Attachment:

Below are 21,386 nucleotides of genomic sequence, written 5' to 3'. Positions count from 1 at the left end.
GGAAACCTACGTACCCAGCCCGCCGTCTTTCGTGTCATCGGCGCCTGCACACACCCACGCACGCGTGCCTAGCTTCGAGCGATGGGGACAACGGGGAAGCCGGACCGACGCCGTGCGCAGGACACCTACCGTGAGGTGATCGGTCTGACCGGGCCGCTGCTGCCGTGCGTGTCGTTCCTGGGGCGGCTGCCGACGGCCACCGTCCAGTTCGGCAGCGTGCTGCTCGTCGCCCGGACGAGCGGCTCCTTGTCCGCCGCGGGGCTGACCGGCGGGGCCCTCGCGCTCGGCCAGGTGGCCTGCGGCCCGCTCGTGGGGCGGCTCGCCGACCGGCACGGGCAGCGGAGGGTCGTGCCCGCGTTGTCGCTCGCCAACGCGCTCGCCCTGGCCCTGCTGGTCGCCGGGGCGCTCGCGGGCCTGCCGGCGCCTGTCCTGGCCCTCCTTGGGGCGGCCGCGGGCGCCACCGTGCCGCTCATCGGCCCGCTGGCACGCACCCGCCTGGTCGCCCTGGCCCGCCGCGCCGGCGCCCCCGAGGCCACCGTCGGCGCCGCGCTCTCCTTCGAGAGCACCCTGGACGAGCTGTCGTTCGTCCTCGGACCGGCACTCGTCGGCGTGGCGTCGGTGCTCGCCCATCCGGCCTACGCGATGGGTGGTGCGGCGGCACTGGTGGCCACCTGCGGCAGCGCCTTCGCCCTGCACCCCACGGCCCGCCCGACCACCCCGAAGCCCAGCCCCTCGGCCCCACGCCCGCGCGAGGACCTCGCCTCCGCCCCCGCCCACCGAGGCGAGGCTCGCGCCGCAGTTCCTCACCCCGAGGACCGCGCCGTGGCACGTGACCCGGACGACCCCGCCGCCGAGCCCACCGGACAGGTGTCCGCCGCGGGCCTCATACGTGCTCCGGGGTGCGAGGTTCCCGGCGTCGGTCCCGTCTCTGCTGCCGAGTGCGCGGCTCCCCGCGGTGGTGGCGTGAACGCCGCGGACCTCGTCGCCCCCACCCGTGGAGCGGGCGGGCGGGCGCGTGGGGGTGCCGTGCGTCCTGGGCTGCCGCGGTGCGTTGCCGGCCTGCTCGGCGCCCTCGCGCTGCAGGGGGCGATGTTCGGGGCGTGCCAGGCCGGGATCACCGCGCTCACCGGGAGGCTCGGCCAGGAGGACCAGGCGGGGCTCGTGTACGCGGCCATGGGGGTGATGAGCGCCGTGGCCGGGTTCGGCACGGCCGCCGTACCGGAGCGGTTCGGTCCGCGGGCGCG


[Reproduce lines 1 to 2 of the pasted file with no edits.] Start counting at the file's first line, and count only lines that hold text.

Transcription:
Below are 21,386 nucleotides of genomic sequence, written 5' to 3'. Positions count from 1 at the left end.
GGAAACCTACGTACCCAGCCCGCCGTCTTTCGTGTCATCGGCGCCTGCACACACCCACGCACGCGTGCCTAGCTTCGAGCGATGGGGACAACGGGGAAGCCGGACCGACGCCGTGCGCAGGACACCTACCGTGAGGTGATCGGTCTGACCGGGCCGCTGCTGCCGTGCGTGTCGTTCCTGGGGCGGCTGCCGACGGCCACCGTCCAGTTCGGCAGCGTGCTGCTCGTCGCCCGGACGAGCGGCTCCTTGTCCGCCGCGGGGCTGACCGGCGGGGCCCTCGCGCTCGGCCAGGTGGCCTGCGGCCCGCTCGTGGGGCGGCTCGCCGACCGGCACGGGCAGCGGAGGGTCGTGCCCGCGTTGTCGCTCGCCAACGCGCTCGCCCTGGCCCTGCTGGTCGCCGGGGCGCTCGCGGGCCTGCCGGCGCCTGTCCTGGCCCTCCTTGGGGCGGCCGCGGGCGCCACCGTGCCGCTCATCGGCCCGCTGGCACGCACCCGCCTGGTCGCCCTGGCCCGCCGCGCCGGCGCCCCCGAGGCCACCGTCGGCGCCGCGCTCTCCTTCGAGAGCACCCTGGACGAGCTGTCGTTCGTCCTCGGACCGGCACTCGTCGGCGTGGCGTCGGTGCTCGCCCATCCGGCCTACGCGATGGGTGGTGCGGCGGCACTGGTGGCCACCTGCGGCAGCGCCTTCGCCCTGCACCCCACGGCCCGCCCGACCACCCCGAAGCCCAGCCCCTCGGCCCCACGCCCGCGCGAGGACCTCGCCTCCGCCCCCGCCCACCGAGGCGAGGCTCGCGCCGCAGTTCCTCACCCCGAGGACCGCGCCGTGGCACGTGACCCGGACGACCCCGCCGCCGAGCCCACCGGACAGGTGTCCGCCGCGGGCCTCATACGTGCTCCGGGGTGCGAGGTTCCCGGCGTCGGTCCCGTCTCTGCTGCCGAGTGCGCGGCTCCCCGCGGTGGTGGCGTGAACGCCGCGGACCTCGTCGCCCCCACCCGTGGAGCGGGCGGGCGGGCGCGTGGGGGTGCCGTGCGTCCTGGGCTGCCGCGGTGCGTTGCCGGCCTGCTCGGCGCCCTCGCGCTGCAGGGGGCGATGTTCGGGGCGTGCCAGGCCGGGATCACCGCGCTCACCGGGAGGCTCGGCCAGGAGGACCAGGCGGGGCTCGTGTACGCGGCCATGGGGGTGATGAGCGCCGTGGCCGGGTTCGGCACGGCCGCCGTACCGGAGCGGTTCGGTCCGCGGGCGCG